The challenge of healthy ageing: while men die, women suffer
Peggy Maguire, from EIWH (European Institute of Women’s Health) reminds us that in a society where women outlive men but are burdened by more years of ill health, disease prevention, care and cure must be analysed with a sex and gender lens.
Women play a vital role in all aspects of healthcare as healthcare professionals, caregivers, patients, mothers, particularly in light of an ageing Europe. Despite the vital role that women play in their families, and societies, women have significantly less financial resources than men. Gender discrimination over the life cycle leads to greater inequalities, vulnerability and risk of poverty for women when they reach old age.
Women outlive men. They outlive men by six years, but the difference in healthy life expectancy is only eighteen months. Despite women’s increased lifespan, their older years are disproportionately burdened by ill health. The Healthy Life Year indicator at 65 is the same for women and men (9 years). Essentially, the message here is that while ‘men die, women suffer’.
Notwithstanding the evidence, research, programming, policy and practice do not sufficiently account for age, sex and gender differences.
The incidence and prevalence of certain diseases are higher among women such as breast cancer, osteoporosis, auto-immune diseases. Others affect men and women differently, including lung cancer, diabetes, depression and cardiovascular disease. Women do not present the same for various conditions and respond differently to treatment and care.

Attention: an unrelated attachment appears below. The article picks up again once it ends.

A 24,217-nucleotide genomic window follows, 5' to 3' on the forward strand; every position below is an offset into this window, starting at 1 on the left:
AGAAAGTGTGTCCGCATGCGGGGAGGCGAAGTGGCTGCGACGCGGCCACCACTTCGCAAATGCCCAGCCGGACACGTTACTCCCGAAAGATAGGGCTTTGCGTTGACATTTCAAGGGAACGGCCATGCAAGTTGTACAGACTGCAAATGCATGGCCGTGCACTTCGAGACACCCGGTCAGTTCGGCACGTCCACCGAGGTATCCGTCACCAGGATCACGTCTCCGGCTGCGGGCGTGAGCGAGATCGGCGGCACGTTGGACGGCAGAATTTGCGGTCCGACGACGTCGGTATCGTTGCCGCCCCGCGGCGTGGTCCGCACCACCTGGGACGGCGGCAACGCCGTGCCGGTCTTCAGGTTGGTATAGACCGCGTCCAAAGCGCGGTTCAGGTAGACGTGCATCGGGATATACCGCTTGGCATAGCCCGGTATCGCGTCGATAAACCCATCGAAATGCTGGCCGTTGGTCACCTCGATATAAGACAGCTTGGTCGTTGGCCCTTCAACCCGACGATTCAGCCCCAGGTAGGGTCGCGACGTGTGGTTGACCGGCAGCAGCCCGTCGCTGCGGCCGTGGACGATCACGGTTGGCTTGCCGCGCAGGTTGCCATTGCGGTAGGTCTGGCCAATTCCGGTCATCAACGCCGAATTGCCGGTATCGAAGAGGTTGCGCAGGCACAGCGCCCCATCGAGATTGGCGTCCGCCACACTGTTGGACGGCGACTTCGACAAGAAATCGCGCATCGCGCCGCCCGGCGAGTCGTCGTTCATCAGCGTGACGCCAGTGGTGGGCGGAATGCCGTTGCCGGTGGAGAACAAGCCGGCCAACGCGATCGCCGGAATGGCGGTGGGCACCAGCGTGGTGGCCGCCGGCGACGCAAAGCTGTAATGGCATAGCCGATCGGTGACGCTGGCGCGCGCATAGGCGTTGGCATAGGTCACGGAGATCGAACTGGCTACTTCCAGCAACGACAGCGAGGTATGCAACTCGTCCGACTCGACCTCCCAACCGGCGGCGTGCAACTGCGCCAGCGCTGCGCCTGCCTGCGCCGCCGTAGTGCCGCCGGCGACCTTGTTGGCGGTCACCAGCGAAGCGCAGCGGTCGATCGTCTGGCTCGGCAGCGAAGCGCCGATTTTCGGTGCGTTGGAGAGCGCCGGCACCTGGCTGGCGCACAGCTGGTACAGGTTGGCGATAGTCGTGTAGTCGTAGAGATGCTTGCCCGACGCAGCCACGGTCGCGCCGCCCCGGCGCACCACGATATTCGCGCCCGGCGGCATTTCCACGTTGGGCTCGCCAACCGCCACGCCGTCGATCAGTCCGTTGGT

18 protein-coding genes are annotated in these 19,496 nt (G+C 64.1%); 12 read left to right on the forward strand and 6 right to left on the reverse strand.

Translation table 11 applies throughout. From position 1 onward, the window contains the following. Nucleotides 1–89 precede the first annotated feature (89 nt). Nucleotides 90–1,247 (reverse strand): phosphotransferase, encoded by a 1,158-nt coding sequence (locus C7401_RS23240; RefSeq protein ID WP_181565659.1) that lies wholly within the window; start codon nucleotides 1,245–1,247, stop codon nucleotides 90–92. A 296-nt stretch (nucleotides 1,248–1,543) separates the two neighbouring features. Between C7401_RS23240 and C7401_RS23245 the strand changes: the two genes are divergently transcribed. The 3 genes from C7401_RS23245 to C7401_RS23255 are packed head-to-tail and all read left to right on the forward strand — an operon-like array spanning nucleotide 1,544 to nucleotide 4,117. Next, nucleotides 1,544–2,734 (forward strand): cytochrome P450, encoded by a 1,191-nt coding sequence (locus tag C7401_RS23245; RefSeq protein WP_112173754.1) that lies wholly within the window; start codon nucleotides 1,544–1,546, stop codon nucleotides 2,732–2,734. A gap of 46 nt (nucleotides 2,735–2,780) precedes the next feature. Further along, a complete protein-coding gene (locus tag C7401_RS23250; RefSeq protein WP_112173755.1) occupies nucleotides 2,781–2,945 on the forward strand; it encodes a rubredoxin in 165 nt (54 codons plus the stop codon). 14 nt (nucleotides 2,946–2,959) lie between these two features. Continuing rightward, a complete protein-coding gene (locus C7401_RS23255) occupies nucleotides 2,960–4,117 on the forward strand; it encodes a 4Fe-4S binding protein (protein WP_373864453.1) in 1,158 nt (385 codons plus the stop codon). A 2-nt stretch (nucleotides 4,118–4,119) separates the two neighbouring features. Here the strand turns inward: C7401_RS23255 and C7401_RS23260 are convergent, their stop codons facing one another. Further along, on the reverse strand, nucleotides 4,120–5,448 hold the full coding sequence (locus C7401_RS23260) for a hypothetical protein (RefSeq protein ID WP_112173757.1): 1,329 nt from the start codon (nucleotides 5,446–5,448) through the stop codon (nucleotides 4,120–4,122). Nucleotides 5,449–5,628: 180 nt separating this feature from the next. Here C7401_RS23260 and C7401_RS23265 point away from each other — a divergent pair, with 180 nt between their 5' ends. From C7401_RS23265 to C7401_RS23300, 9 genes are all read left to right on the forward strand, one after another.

Women make up the largest proportion of the older population and are the heaviest users of medicines, yet they are under-represented in research and data. Consequently, the evidence base is weak for women as well as for older people. Women have more than a 50% greater risk of developing adverse drug reactions. The New Clinical Trials Regulation is a major step forward. Both population groups – women and older people – who are the heaviest users of medicines will now have to be included in clinical studies, and if not included, the reasons have to be justified. We must ensure that data is sex, gender and age-disaggregated in policy, health and research.
For more information, read EIWH Manifesto.
Peggy Maguire is Director General of the European Institute of Women’s Health. She is committed to equitable and gender-sensitive approach in health policy, research, treatment and care. She has been a member of the EU Commission’s External Advisory Group on Ageing and Disability, and WHO expert group on gender mainstreaming.